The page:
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Europe -- first time w/kids -- cruise or land tour?

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We have been planning an 8-9-day trip to southern Germany for awhile now, but then a great cruise fare (on a brand-new ship) dropped in our laps. Now we don't know what to do!

Our kids are ages 11, 15, and 18. Oldest is graduating from high school so we decided to make this year's vacation a special one. She has been to Spain on a school trip, but other than that, the three of them have no other trips to Europe. We have done Caribbean cruises before and they loved them, and we've also been to Canada. Other than that we mainly stick to the East Coast of the U.S.

A cruise would simplify a lot of things -- food, packing/unpacking, planning, etc. This is a 10-day med cruise from Athens to Barcelona, so we'd get a taste of many different areas and maybe some ideas for places we'd like to return to on another trip. It is also quite a bit more expensive than the land tour we'd planned for Germany. And I worry that we will not to get to truly immerse ourselves in any of the cultures. I also worry about the weather -- I assume it will be just plain HOT for all of this trip (last week of June).

Obviously a land tour of Germany on our own requires a sense of adventure. We'd be renting a car, planning our own day trips, etc. My thinking is we'd stick to staying in only one or two cities, to get the most out of the areas that we can. (I posted a separate topic on this specifically.)

I'm just wondering, with kids these ages, am I considering all of the right things? We obviously want to create great family memories while showing them there's life and history beyond the (relatively young) USA.

Thank you in advance for any comments or suggestions you may have.

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    To me, the cruise, while easy and a lot of fun, is more about the cruise experience, which your family has already had.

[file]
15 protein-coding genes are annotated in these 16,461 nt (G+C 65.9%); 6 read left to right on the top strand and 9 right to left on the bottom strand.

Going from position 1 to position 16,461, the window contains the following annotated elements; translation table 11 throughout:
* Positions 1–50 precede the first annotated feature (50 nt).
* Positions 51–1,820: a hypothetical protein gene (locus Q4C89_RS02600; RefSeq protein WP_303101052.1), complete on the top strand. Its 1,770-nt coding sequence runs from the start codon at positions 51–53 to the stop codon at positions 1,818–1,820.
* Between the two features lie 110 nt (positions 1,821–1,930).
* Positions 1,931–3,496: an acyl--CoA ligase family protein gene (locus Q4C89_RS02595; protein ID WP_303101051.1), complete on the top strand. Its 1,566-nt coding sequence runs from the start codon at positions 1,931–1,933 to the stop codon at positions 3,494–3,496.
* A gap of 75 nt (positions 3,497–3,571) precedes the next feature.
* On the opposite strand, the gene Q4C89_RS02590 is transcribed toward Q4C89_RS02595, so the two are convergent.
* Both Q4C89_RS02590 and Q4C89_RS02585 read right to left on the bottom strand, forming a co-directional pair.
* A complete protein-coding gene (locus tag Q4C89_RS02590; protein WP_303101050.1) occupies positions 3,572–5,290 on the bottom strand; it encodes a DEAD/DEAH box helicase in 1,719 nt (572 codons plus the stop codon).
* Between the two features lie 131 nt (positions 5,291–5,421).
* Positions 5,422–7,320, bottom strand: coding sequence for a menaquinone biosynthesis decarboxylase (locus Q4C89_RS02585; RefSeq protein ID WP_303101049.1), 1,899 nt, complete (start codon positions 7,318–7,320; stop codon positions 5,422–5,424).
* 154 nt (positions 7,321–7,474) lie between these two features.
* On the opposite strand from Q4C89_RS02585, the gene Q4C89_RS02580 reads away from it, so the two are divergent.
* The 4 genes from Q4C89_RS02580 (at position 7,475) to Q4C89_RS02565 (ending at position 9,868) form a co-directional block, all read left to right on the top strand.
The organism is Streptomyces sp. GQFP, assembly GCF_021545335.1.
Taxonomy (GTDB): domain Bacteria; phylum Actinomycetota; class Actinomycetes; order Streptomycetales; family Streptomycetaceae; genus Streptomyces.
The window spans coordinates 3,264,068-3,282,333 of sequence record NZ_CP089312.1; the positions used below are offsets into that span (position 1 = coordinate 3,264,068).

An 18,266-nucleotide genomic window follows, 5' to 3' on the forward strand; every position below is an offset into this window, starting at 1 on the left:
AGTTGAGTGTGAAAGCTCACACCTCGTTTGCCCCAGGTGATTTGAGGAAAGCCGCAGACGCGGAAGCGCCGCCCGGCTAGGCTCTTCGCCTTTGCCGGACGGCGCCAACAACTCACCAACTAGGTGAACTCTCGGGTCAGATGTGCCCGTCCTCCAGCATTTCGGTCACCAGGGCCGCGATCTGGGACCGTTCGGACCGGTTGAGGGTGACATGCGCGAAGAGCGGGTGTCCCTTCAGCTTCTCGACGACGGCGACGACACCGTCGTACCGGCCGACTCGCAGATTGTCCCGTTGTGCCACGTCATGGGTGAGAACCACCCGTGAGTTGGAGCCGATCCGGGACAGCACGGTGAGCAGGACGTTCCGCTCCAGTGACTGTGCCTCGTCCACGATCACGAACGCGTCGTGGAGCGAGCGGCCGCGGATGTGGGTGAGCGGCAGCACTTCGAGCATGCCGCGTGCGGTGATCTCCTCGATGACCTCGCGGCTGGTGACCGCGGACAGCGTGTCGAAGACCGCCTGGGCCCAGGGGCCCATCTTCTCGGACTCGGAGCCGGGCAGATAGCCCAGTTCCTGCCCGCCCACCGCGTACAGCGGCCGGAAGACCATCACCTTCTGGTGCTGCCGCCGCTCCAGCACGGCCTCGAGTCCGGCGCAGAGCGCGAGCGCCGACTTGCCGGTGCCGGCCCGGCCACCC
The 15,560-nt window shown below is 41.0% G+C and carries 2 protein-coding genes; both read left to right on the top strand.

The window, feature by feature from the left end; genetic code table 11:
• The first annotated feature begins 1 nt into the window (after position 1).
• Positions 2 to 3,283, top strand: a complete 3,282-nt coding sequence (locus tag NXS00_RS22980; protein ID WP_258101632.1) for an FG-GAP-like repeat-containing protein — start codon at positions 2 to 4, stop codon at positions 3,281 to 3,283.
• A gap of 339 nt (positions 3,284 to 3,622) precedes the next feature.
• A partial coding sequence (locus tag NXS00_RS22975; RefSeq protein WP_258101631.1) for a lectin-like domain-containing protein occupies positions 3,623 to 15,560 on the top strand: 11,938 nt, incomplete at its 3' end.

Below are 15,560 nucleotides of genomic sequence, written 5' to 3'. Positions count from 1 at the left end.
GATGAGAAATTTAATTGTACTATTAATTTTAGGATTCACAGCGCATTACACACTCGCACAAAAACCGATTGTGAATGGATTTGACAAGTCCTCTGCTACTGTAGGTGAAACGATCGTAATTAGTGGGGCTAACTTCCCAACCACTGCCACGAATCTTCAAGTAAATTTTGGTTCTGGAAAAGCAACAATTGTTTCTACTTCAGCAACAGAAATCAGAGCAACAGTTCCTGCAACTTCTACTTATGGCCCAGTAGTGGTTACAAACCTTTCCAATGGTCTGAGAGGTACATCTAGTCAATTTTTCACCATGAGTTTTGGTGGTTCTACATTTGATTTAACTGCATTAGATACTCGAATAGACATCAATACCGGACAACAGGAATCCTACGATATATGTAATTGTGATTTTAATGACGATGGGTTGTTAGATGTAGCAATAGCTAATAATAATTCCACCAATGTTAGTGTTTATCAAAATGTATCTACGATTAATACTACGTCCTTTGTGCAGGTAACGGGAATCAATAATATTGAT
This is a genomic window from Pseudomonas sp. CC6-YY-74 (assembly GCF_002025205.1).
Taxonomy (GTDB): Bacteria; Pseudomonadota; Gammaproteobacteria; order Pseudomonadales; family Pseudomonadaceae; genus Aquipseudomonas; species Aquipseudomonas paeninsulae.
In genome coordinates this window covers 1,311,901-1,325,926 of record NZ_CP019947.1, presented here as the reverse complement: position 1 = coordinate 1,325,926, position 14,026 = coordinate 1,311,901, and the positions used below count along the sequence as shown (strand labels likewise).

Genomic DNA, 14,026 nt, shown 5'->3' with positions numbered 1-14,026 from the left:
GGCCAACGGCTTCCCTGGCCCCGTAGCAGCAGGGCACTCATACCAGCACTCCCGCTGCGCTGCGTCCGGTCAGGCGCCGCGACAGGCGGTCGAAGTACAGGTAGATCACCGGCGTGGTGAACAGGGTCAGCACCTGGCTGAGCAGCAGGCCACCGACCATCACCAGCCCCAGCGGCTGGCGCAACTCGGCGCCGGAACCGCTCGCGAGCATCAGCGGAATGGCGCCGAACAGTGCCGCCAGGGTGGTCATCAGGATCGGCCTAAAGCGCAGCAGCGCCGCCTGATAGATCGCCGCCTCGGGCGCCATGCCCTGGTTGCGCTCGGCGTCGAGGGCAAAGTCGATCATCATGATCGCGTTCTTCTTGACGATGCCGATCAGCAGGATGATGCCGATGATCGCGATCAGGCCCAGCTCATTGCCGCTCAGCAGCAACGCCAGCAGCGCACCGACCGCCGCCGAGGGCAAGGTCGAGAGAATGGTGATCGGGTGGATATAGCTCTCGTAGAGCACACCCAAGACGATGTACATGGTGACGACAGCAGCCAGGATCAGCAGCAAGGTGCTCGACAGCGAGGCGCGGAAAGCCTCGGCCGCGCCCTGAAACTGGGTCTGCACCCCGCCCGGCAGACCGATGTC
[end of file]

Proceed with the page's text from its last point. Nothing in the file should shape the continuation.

Waking up in a European city or village, walking out to get breakfast in a little cafe, spending evenings in villages or eating dinner in European restaurants is a real cultural experience that I think will be more memorable in the long run.

    I don't think, in Germany, I would try to base in only two cities. Since you will have a car, you could move around a bit more and not backtrack everyday to the city. Stay in one of the lake or mountain areas, or smaller town or village for part of the time. That will be a very different atmosphere than the cities. From Southern Germany, you could even include a bit of Austria or possibly France, depending on time and itinerary.

    There will always be great cruise deals coming along. Plus, it isn't a deal if it doesn't fit your current needs and desires. I have taken some European cruises and enjoyed them, but I have spend some time in Europe already, and did the cruises to see specific sights that required only a few hours. I wasn't seeking a cultural experience. A cruise is not a good way to experience Europe. For your kids, at their ages, I strongly recommend doing it yourself on land.

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    Yes -- very good point. Actually, all of the points you have made are what have been on my mind since last night when I booked the cruise.

    Ideally, I think we'd spend 3-4 nights in Garmisch-Partenkirchen, enjoying what it has to offer, as well as a few day trips from there like Lake Constance or the Dolomites. And then maybe move on to Salzburg, and then finish up in Munich where we'd fly home from. We'd originally thought about Stuttgart, but I'm not getting excited about anything I'm seeing there at this point. We do have a kid who's a Lego enthusiast, so an extra day to have time to visit LegoLand might be a priority, too.

    Thank you for your recommendations. I look forward to hearing what others have to say, but I appreciate your honesty!

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    I can see both sides of this too. We have done 5 land trips to Europe and are going on our first cruise (Vista June 11!).

    I will say that for my family moving around is a no go. We enjoy planting ourselves in a house for a week and doing day trips to see the area. This cuts down on the packing/unpacking, lets us have a home base and gives us more flexibility in meals (we choose to cook breakfast and dinner to keep costs down).

    I don't necessarily think a cruise is wrong as a first experience for Europe. As you said it gives a taste of a lot of different countries and cultures. Maybe you can sit down as a family and discuss both options and then come to a decision.

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    That's apples and oranges - totally different types of trips.